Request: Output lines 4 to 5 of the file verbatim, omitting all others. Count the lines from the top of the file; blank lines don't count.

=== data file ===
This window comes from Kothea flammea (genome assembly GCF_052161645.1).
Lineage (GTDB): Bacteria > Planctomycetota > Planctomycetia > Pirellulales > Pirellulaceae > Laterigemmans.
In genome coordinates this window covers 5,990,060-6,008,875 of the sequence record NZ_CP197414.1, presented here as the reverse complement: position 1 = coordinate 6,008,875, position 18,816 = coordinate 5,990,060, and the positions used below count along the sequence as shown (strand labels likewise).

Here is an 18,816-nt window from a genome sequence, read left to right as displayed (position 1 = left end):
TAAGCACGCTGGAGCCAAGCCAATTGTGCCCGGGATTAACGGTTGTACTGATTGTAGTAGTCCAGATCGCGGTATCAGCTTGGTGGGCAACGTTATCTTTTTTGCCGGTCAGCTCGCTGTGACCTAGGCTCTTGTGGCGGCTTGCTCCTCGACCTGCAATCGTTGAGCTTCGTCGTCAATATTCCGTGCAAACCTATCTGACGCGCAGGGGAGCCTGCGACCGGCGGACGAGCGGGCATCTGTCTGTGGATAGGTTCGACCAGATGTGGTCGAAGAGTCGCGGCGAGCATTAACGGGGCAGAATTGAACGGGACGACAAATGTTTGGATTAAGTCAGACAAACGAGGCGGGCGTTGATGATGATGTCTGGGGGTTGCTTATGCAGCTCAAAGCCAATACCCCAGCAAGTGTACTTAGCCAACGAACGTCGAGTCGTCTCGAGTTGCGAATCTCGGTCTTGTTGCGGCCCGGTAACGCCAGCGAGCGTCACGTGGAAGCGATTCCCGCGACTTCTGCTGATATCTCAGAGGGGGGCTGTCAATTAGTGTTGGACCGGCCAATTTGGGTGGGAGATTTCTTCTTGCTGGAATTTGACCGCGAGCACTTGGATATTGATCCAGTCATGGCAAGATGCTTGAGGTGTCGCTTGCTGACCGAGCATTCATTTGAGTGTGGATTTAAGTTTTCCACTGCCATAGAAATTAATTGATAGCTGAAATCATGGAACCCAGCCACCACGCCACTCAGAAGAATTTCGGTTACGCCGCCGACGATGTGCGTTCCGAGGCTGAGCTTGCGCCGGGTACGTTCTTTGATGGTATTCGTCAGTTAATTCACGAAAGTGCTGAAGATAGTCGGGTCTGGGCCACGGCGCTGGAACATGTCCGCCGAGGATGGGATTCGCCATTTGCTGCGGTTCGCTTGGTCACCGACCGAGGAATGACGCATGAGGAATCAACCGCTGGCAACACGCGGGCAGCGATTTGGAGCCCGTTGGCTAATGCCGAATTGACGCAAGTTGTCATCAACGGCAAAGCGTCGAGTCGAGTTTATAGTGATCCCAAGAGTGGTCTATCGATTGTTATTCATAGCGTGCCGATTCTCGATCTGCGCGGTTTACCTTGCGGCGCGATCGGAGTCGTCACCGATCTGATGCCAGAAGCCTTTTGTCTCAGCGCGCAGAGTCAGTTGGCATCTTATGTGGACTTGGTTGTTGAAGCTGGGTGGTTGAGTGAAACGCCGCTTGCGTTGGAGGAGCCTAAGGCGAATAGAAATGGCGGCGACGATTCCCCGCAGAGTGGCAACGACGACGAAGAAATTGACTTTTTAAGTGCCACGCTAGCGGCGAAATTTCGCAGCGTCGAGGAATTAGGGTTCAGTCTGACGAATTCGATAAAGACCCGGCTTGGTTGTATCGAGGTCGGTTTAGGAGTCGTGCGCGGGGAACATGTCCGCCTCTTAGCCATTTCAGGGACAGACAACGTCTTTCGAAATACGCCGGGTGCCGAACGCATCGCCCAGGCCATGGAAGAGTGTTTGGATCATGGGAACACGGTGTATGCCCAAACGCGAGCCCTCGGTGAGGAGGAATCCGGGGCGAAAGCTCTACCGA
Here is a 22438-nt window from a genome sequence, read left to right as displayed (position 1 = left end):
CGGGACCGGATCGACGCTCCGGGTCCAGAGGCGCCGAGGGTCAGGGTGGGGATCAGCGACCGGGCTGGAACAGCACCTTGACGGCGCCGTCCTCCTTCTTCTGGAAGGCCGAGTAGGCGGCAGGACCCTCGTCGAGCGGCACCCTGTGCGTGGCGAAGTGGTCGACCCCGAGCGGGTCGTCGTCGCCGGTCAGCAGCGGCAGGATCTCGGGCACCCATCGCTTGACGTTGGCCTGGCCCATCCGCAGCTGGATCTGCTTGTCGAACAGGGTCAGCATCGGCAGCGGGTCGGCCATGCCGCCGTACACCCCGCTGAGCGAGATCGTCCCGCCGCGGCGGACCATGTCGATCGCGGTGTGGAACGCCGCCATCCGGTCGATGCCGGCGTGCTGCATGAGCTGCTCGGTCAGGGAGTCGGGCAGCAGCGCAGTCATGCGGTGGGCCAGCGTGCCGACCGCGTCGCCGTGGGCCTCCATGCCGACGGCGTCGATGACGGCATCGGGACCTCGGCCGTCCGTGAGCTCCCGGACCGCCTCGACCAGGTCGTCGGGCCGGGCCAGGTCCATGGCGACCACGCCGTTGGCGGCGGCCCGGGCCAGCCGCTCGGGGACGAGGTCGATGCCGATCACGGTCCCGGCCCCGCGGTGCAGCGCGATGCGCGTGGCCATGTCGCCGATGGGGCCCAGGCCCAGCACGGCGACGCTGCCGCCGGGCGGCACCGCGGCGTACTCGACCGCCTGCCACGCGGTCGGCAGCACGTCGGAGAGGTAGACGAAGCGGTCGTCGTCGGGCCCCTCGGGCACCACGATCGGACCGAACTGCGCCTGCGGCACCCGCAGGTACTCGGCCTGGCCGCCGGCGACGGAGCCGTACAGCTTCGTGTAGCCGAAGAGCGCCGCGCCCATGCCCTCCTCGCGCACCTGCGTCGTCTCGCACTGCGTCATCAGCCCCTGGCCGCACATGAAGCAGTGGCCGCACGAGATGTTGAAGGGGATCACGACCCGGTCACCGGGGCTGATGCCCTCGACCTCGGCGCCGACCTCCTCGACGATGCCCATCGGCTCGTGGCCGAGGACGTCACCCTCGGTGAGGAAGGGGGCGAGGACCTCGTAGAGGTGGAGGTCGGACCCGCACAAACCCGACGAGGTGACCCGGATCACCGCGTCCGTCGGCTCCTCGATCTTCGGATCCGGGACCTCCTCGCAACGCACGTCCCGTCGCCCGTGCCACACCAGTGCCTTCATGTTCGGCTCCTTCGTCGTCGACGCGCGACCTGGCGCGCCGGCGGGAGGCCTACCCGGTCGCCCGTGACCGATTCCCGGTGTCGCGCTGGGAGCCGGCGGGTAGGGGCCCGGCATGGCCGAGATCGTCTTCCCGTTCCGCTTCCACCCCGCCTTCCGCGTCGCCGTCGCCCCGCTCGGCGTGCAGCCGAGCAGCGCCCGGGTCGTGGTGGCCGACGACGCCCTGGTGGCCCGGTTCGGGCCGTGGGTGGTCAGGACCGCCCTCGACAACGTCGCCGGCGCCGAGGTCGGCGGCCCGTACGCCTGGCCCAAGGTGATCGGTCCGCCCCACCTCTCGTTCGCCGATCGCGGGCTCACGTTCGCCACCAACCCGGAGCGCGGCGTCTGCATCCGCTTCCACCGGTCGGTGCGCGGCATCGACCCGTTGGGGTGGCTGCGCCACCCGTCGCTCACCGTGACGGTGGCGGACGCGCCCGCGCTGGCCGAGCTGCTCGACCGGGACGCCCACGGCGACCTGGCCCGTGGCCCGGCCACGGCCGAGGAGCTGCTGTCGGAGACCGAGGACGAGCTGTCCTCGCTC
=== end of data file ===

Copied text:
Here is an 18,816-nt window from a genome sequence, read left to right as displayed (position 1 = left end):
TAAGCACGCTGGAGCCAAGCCAATTGTGCCCGGGATTAACGGTTGTACTGATTGTAGTAGTCCAGATCGCGGTATCAGCTTGGTGGGCAACGTTATCTTTTTTGCCGGTCAGCTCGCTGTGACCTAGGCTCTTGTGGCGGCTTGCTCCTCGACCTGCAATCGTTGAGCTTCGTCGTCAATATTCCGTGCAAACCTATCTGACGCGCAGGGGAGCCTGCGACCGGCGGACGAGCGGGCATCTGTCTGTGGATAGGTTCGACCAGATGTGGTCGAAGAGTCGCGGCGAGCATTAACGGGGCAGAATTGAACGGGACGACAAATGTTTGGATTAAGTCAGACAAACGAGGCGGGCGTTGATGATGATGTCTGGGGGTTGCTTATGCAGCTCAAAGCCAATACCCCAGCAAGTGTACTTAGCCAACGAACGTCGAGTCGTCTCGAGTTGCGAATCTCGGTCTTGTTGCGGCCCGGTAACGCCAGCGAGCGTCACGTGGAAGCGATTCCCGCGACTTCTGCTGATATCTCAGAGGGGGGCTGTCAATTAGTGTTGGACCGGCCAATTTGGGTGGGAGATTTCTTCTTGCTGGAATTTGACCGCGAGCACTTGGATATTGATCCAGTCATGGCAAGATGCTTGAGGTGTCGCTTGCTGACCGAGCATTCATTTGAGTGTGGATTTAAGTTTTCCACTGCCATAGAAATTAATTGATAGCTGAAATCATGGAACCCAGCCACCACGCCACTCAGAAGAATTTCGGTTACGCCGCCGACGATGTGCGTTCCGAGGCTGAGCTTGCGCCGGGTACGTTCTTTGATGGTATTCGTCAGTTAATTCACGAAAGTGCTGAAGATAGTCGGGTCTGGGCCACGGCGCTGGAACATGTCCGCCGAGGATGGGATTCGCCATTTGCTGCGGTTCGCTTGGTCACCGACCGAGGAATGACGCATGAGGAATCAACCGCTGGCAACACGCGGGCAGCGATTTGGAGCCCGTTGGCTAATGCCGAATTGACGCAAGTTGTCATCAACGGCAAAGCGTCGAGTCGAGTTTATAGTGATCCCAAGAGTGGTCTATCGATTGTTATTCATAGCGTGCCGATTCTCGATCTGCGCGGTTTACCTTGCGGCGCGATCGGAGTCGTCACCGATCTGATGCCAGAAGCCTTTTGTCTCAGCGCGCAGAGTCAGTTGGCATCTTATGTGGACTTGGTTGTTGAAGCTGGGTGGTTGAGTGAAACGCCGCTTGCGTTGGAGGAGCCTAAGGCGAATAGAAATGGCGGCGACGATTCCCCGCAGAGTGGCAACGACGACGAAGAAATTGACTTTTTAAGTGCCACGCTAGCGGCGAAATTTCGCAGCGTCGAGGAATTAGGGTTCAGTCTGACGAATTCGATAAAGACCCGGCTTGGTTGTATCGAGGTCGGTTTAGGAGTCGTGCGCGGGGAACATGTCCGCCTCTTAGCCATTTCAGGGACAGACAACGTCTTTCGAAATACGCCGGGTGCCGAACGCATCGCCCAGGCCATGGAAGAGTGTTTGGATCATGGGAACACGGTGTATGCCCAAACGCGAGCCCTCGGTGAGGAGGAATCCGGGGCGAAAGCTCTACCGA